In a speech on the House floor, Lee implored her colleagues to “just pause, just for a minute, and think through the implications of our actions today, so that this does not spiral out of control.” Her plea went unheeded.... The first call she received after the vote was from her father, a retired Army lieutenant colonel, who told her always to look for alternatives to putting American troops’ lives at risk. “He told me, ‘That was the right vote, and you’re going to catch hell, but stand strong. You’re doing this for our troops, you’re doing this for the country,’” Lee said.
    • 'Not so lonely anymore: Barbara Lee no longer a team of one on war powers' by Tal Kopan, San Francisco Chronicle, (20 July 2019)
  • Her lonely (2001) vote and her standing there was something that impacted me when I was in middle school, high school. It was our generation that was sent to war. ... The weight of those decisions is very much on our shoulders. And highlighting that, her exhibiting her courage in that moment, it certainly comforts me in moments I cast lonely votes.
    • Alexandria Ocasio-Cortez quoted in 'Not so lonely anymore: Barbara Lee no longer a team of one on war powers' San Francisco Chronicle (20 July 2019)
  • On September 14, 2001, three days after New York City’s Twin Towers were leveled by two hijacked airliners... Congress met to consider President George W. Bush’s request to wage war against the perpetrators. On the floor of Congress, speaker after speaker echoed the hurt, outrage, anger, and shock of a wounded nation. A flood of countrywide sentiment demanded action. Every single member of Congress—the House and the Senate—concurred. Almost. The vote in the House on the expanded wars act was 420 to 1. At this time of crisis, when there was much pain alongside many acts of heroism, one stood alone. Congresswoman Barbara Lee of California’s 13th District... voted against war. As Lee addressed Congress that fateful day, she spoke from her conscience, from her heart. She warned... “Let us not act so that we become the evil that we deplore.” ...For her calm, measured act of reason, which proved prescient, Lee received a torrent of harsh criticism, cruel words, and death threats. For the following weeks, she had to be blanketed by Secret Service agents for protection... This singular, lonely act of courage helped define Congresswoman Barbara Lee. But it should not overshadow a remarkable life and exemplary career both before and after her stand alone.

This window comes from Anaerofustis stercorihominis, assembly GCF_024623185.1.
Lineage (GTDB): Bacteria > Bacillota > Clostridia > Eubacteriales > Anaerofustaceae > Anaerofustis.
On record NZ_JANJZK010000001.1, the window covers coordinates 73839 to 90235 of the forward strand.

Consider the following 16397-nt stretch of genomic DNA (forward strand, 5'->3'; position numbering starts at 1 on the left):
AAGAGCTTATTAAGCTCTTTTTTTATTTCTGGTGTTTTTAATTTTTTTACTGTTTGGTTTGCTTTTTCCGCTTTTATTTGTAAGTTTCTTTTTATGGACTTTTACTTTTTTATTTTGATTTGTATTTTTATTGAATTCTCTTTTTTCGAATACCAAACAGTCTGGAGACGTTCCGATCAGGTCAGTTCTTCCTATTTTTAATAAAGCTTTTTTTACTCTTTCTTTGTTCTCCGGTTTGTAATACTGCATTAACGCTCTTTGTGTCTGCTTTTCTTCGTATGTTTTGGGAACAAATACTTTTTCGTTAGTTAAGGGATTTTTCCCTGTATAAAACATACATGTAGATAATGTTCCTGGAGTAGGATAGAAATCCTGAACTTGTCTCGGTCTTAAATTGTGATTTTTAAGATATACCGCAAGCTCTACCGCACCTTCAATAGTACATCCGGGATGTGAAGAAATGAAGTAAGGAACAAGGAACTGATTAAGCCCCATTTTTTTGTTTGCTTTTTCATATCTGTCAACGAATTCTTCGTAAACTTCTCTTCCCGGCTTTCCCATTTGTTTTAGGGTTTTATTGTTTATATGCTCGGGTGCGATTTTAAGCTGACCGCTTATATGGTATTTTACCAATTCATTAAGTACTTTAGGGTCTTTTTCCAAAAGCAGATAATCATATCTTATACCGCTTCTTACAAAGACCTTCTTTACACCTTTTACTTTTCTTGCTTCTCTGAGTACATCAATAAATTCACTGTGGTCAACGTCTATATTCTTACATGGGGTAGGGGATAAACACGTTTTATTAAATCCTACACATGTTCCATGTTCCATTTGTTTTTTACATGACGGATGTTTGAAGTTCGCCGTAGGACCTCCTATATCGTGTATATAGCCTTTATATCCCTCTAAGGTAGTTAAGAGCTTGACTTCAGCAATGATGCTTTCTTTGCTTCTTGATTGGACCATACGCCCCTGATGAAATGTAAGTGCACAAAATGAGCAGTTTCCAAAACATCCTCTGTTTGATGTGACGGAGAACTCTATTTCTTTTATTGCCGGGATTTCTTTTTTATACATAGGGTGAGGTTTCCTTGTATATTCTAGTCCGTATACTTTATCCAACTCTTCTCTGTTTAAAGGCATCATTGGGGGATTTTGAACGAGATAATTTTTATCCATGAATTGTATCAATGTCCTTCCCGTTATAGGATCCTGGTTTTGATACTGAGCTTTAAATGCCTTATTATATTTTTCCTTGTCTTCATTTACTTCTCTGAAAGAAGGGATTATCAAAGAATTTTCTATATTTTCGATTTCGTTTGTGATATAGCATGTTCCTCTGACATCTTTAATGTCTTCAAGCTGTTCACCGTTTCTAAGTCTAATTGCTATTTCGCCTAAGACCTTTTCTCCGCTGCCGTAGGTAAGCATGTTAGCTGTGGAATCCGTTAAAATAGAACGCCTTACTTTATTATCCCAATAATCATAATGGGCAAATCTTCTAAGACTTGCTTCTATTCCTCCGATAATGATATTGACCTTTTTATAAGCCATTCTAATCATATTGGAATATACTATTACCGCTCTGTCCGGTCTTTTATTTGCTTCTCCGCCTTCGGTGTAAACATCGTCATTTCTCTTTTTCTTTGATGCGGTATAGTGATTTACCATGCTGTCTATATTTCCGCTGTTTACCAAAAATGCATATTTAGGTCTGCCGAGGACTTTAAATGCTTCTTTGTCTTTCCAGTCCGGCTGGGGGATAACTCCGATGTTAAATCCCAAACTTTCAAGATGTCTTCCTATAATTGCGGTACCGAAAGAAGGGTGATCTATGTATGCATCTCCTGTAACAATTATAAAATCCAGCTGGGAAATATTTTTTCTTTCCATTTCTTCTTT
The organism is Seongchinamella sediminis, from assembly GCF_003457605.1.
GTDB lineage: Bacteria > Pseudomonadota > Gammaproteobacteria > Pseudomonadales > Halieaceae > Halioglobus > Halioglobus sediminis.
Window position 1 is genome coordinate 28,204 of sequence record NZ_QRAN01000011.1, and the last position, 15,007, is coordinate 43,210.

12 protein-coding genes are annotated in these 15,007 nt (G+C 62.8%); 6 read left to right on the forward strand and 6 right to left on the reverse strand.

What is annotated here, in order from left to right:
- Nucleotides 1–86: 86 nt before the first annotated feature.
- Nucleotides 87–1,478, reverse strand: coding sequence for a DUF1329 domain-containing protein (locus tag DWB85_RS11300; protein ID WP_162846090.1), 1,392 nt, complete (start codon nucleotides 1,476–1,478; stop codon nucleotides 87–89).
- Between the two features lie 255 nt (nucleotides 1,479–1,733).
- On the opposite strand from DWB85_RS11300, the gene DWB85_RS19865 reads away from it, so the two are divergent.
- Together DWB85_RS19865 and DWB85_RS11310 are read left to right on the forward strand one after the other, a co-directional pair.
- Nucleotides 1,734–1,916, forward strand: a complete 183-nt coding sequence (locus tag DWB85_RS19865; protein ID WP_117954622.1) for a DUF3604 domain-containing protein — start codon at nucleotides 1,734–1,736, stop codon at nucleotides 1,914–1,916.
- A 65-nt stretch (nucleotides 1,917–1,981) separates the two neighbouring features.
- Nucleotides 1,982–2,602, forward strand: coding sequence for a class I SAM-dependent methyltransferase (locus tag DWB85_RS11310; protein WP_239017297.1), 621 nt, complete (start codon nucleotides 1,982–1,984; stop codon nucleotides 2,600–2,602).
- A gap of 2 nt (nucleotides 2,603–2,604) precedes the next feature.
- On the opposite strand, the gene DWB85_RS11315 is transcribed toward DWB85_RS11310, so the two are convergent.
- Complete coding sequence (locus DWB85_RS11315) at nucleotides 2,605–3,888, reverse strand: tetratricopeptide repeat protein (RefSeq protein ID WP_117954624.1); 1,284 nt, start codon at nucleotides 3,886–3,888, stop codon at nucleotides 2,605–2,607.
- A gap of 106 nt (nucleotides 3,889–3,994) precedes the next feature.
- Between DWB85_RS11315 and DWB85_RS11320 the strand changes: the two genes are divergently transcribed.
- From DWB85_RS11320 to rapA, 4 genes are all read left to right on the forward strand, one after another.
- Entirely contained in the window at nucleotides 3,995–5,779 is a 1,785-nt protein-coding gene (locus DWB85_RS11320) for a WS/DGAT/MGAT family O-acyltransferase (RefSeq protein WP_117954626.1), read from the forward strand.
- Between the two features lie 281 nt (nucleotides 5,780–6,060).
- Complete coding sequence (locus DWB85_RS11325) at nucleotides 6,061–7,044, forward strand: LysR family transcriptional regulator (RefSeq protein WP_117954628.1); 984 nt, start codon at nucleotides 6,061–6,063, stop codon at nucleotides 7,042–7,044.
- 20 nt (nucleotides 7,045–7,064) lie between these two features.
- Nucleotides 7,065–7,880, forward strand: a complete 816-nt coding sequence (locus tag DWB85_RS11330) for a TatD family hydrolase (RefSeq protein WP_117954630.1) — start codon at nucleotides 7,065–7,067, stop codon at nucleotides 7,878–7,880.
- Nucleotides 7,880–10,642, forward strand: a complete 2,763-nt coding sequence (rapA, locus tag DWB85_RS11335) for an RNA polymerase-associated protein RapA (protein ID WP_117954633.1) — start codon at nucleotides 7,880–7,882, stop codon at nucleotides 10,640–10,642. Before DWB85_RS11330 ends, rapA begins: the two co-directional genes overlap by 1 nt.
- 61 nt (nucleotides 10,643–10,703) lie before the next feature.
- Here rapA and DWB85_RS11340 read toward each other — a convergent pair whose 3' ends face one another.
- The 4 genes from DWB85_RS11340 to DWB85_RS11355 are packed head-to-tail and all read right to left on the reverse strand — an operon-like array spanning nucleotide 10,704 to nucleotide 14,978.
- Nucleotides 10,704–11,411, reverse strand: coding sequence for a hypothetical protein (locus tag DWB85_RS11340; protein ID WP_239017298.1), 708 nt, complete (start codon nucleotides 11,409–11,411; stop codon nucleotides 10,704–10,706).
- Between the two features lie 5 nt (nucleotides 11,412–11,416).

• Congresswoman Barbara Lee (D-CA) was named the Chair of the House Appropriations subcommittee on State and Foreign Affairs (SFOPS), on Monday. Chairwoman Lee is the first African American to serve as chair to the powerful committee, which has jurisdiction over the country’s nondefense international affairs. She says she will focus on reinvesting in the State Department.
  • As military historian and retired career officer Andrew Bacevich notes, “... US troops are still present in something like 140 countries; Pentagon and national security state spending continues to increase astronomically.” When the National Defense Authorization Act for the next fiscal year came before Congress this summer, Senator Bernie Sanders proposed a modest 10 percent reduction in military spending so $70 billion could be re-directed to domestic programs. Representative Barbara Lee introduced a House resolution calling for $350 billion worth of DOD cuts. Neither proposal has gained much traction, even among Democrats on Capitol Hill. Instead, the House Armed Services Committee just voted 56 to 0 to spend $740.5 billion on the Pentagon in the coming year...